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Welter v. Feigenbaum

NEW YORK SUPREME COURT, APPELLATE DIVISION, FIRST DEPARTMENT


January 5, 2010

LISA WELTER, PLAINTIFF-RESPONDENT,
v.
MICHAEL FEIGENBAUM, DEFENDANT-APPELLANT.

Order, Supreme Court, New York County (Debra A. James, J.), entered March 18, 2009, which, to the extent appealed from, as limited by the briefs, granted plaintiff's cross motion to compel defendant to submit to a blood test, affirmed, without costs.

Published by New York State Law Reporting Bureau pursuant to Judiciary Law § 431.

This opinion is uncorrected and subject to revision before publication in the Official Reports.

Tom, J.P., Andrias, McGuire, Manzanet-Daniels, JJ.

127969/02

A plaintiff, in an action for negligent transmittal of genital herpes simplex II, may demand that the defendant submit to a blood test to determine if the latter indeed has the virus (see CPLR 3121). Since the test was ordered in conjunction with the litigation, it is not subject to the physician-patient privilege (see Connors, McKinney's CPLR Practice Commentary C3121:2). Even were the privilege to apply, defendant waived it by asserting the affirmative defense that he was asymptomatic (see e.g. Dillenbeck v Hess, 73 NY2d 278, 287-288 [1989]). Defendant's effort to limit the scope of discovery has simply focused the issue on whether or not he has the virus. This issue is relevant to -- and potentially dispositive of -- the action. If the test is negative, the case will be subject to dismissal. If, on the other hand, it is positive, defendant will have an opportunity to prove his affirmative defenses that he did not have the virus in 2002, or was unaware that he had it or was asymptomatic at the time of alleged transmittal to plaintiff. All concur except Andrias and McGuire, JJ., who concur in a separate memorandum by McGuire, J. as follows: McGUIRE, J. (concurring)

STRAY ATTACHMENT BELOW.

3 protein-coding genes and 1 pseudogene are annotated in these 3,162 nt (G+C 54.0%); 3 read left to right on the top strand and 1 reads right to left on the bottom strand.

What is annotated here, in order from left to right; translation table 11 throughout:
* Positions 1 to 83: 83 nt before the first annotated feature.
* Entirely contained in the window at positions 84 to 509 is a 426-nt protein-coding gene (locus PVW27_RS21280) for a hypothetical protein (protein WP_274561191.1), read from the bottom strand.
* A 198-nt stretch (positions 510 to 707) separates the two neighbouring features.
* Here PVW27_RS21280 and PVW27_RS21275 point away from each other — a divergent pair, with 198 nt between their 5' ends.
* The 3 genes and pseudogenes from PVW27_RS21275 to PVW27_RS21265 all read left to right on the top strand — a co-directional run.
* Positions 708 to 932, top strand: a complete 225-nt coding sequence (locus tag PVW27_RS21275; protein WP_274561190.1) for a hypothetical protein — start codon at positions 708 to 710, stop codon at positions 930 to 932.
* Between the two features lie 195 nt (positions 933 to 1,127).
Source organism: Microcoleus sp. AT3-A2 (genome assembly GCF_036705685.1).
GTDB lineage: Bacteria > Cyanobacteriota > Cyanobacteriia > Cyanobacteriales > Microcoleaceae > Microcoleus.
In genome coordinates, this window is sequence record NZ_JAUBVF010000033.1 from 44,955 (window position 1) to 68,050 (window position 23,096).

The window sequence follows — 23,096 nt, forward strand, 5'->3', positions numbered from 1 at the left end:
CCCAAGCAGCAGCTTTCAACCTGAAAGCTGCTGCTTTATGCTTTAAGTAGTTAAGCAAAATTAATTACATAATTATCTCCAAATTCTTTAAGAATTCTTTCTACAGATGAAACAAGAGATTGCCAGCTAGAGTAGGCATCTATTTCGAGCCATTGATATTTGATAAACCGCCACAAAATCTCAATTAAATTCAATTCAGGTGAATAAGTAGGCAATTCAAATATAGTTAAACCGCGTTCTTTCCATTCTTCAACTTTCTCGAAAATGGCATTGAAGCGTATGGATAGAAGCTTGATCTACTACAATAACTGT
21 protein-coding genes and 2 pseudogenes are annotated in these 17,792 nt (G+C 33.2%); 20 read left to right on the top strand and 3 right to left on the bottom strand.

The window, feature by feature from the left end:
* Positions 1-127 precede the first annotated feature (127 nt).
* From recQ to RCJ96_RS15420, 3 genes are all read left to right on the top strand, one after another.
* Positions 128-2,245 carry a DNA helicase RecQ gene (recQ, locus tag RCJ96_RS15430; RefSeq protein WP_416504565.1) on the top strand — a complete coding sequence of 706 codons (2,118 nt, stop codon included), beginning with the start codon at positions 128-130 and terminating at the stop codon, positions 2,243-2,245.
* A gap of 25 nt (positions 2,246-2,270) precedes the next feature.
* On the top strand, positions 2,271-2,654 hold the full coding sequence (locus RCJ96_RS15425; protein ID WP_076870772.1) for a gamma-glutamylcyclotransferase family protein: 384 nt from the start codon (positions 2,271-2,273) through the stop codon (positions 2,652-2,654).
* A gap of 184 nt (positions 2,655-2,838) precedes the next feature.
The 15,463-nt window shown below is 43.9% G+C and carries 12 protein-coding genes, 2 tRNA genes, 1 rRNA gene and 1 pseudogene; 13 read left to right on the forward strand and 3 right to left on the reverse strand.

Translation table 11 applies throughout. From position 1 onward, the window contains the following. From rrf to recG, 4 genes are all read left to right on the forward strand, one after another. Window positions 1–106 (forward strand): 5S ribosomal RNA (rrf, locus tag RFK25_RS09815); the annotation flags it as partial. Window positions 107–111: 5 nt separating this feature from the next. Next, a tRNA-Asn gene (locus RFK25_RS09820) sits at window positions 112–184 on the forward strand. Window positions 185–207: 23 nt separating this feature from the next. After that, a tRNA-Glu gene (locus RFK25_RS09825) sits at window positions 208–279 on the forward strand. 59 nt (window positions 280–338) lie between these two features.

We write separately to emphasize that we express no view on the issue of whether, if the test is positive, it is admissible at trial (see People v Scarola, 71 NY2d 769, 777 [1988] ["(e)ven where technically relevant evidence is admissible, it may still be excluded by the trial court in the exercise of its discretion if its probative value is substantially outweighed by the danger that it will unfairly prejudice the other side or mislead the jury"]).

THIS CONSTITUTES THE DECISION AND ORDER OF THE SUPREME COURT, APPELLATE DIVISION, FIRST DEPARTMENT.

20100105

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